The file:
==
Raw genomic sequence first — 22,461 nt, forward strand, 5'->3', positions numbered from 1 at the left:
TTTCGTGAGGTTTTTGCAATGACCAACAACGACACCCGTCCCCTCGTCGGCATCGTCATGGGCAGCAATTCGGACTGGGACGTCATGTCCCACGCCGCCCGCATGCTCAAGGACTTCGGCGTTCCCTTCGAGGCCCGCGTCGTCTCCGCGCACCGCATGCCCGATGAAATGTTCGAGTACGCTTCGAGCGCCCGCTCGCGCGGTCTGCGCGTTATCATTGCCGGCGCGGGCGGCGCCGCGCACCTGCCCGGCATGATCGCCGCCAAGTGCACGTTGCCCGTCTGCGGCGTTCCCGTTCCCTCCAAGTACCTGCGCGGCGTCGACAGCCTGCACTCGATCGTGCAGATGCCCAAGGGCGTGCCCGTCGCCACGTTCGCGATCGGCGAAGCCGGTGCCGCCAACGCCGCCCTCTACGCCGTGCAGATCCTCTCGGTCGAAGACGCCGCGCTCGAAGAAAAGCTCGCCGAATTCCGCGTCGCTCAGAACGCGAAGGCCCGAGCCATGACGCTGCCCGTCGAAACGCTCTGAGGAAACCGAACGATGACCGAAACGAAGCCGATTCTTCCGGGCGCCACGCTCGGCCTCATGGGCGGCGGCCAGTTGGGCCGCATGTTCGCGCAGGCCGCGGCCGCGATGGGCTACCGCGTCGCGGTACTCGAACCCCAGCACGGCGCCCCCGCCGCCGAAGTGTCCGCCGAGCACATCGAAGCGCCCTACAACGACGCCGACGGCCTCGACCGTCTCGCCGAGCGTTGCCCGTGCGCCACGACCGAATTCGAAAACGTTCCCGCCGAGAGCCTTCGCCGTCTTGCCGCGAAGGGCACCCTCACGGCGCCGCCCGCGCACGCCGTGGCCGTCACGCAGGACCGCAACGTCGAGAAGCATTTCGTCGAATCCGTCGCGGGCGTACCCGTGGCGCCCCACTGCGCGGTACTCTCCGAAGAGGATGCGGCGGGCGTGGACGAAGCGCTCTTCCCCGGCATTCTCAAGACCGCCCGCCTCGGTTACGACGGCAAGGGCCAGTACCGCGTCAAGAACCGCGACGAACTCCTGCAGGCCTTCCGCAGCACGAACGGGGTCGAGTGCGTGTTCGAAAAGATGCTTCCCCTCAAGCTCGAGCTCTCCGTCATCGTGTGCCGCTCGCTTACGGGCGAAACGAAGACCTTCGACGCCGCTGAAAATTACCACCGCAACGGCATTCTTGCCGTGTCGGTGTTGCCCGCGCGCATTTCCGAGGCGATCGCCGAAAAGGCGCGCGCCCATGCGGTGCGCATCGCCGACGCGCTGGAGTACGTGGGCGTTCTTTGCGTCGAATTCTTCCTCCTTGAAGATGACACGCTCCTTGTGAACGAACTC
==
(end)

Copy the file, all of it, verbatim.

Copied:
Raw genomic sequence first — 22,461 nt, forward strand, 5'->3', positions numbered from 1 at the left:
TTTCGTGAGGTTTTTGCAATGACCAACAACGACACCCGTCCCCTCGTCGGCATCGTCATGGGCAGCAATTCGGACTGGGACGTCATGTCCCACGCCGCCCGCATGCTCAAGGACTTCGGCGTTCCCTTCGAGGCCCGCGTCGTCTCCGCGCACCGCATGCCCGATGAAATGTTCGAGTACGCTTCGAGCGCCCGCTCGCGCGGTCTGCGCGTTATCATTGCCGGCGCGGGCGGCGCCGCGCACCTGCCCGGCATGATCGCCGCCAAGTGCACGTTGCCCGTCTGCGGCGTTCCCGTTCCCTCCAAGTACCTGCGCGGCGTCGACAGCCTGCACTCGATCGTGCAGATGCCCAAGGGCGTGCCCGTCGCCACGTTCGCGATCGGCGAAGCCGGTGCCGCCAACGCCGCCCTCTACGCCGTGCAGATCCTCTCGGTCGAAGACGCCGCGCTCGAAGAAAAGCTCGCCGAATTCCGCGTCGCTCAGAACGCGAAGGCCCGAGCCATGACGCTGCCCGTCGAAACGCTCTGAGGAAACCGAACGATGACCGAAACGAAGCCGATTCTTCCGGGCGCCACGCTCGGCCTCATGGGCGGCGGCCAGTTGGGCCGCATGTTCGCGCAGGCCGCGGCCGCGATGGGCTACCGCGTCGCGGTACTCGAACCCCAGCACGGCGCCCCCGCCGCCGAAGTGTCCGCCGAGCACATCGAAGCGCCCTACAACGACGCCGACGGCCTCGACCGTCTCGCCGAGCGTTGCCCGTGCGCCACGACCGAATTCGAAAACGTTCCCGCCGAGAGCCTTCGCCGTCTTGCCGCGAAGGGCACCCTCACGGCGCCGCCCGCGCACGCCGTGGCCGTCACGCAGGACCGCAACGTCGAGAAGCATTTCGTCGAATCCGTCGCGGGCGTACCCGTGGCGCCCCACTGCGCGGTACTCTCCGAAGAGGATGCGGCGGGCGTGGACGAAGCGCTCTTCCCCGGCATTCTCAAGACCGCCCGCCTCGGTTACGACGGCAAGGGCCAGTACCGCGTCAAGAACCGCGACGAACTCCTGCAGGCCTTCCGCAGCACGAACGGGGTCGAGTGCGTGTTCGAAAAGATGCTTCCCCTCAAGCTCGAGCTCTCCGTCATCGTGTGCCGCTCGCTTACGGGCGAAACGAAGACCTTCGACGCCGCTGAAAATTACCACCGCAACGGCATTCTTGCCGTGTCGGTGTTGCCCGCGCGCATTTCCGAGGCGATCGCCGAAAAGGCGCGCGCCCATGCGGTGCGCATCGCCGACGCGCTGGAGTACGTGGGCGTTCTTTGCGTCGAATTCTTCCTCCTTGAAGATGACACGCTCCTTGTGAACGAACTC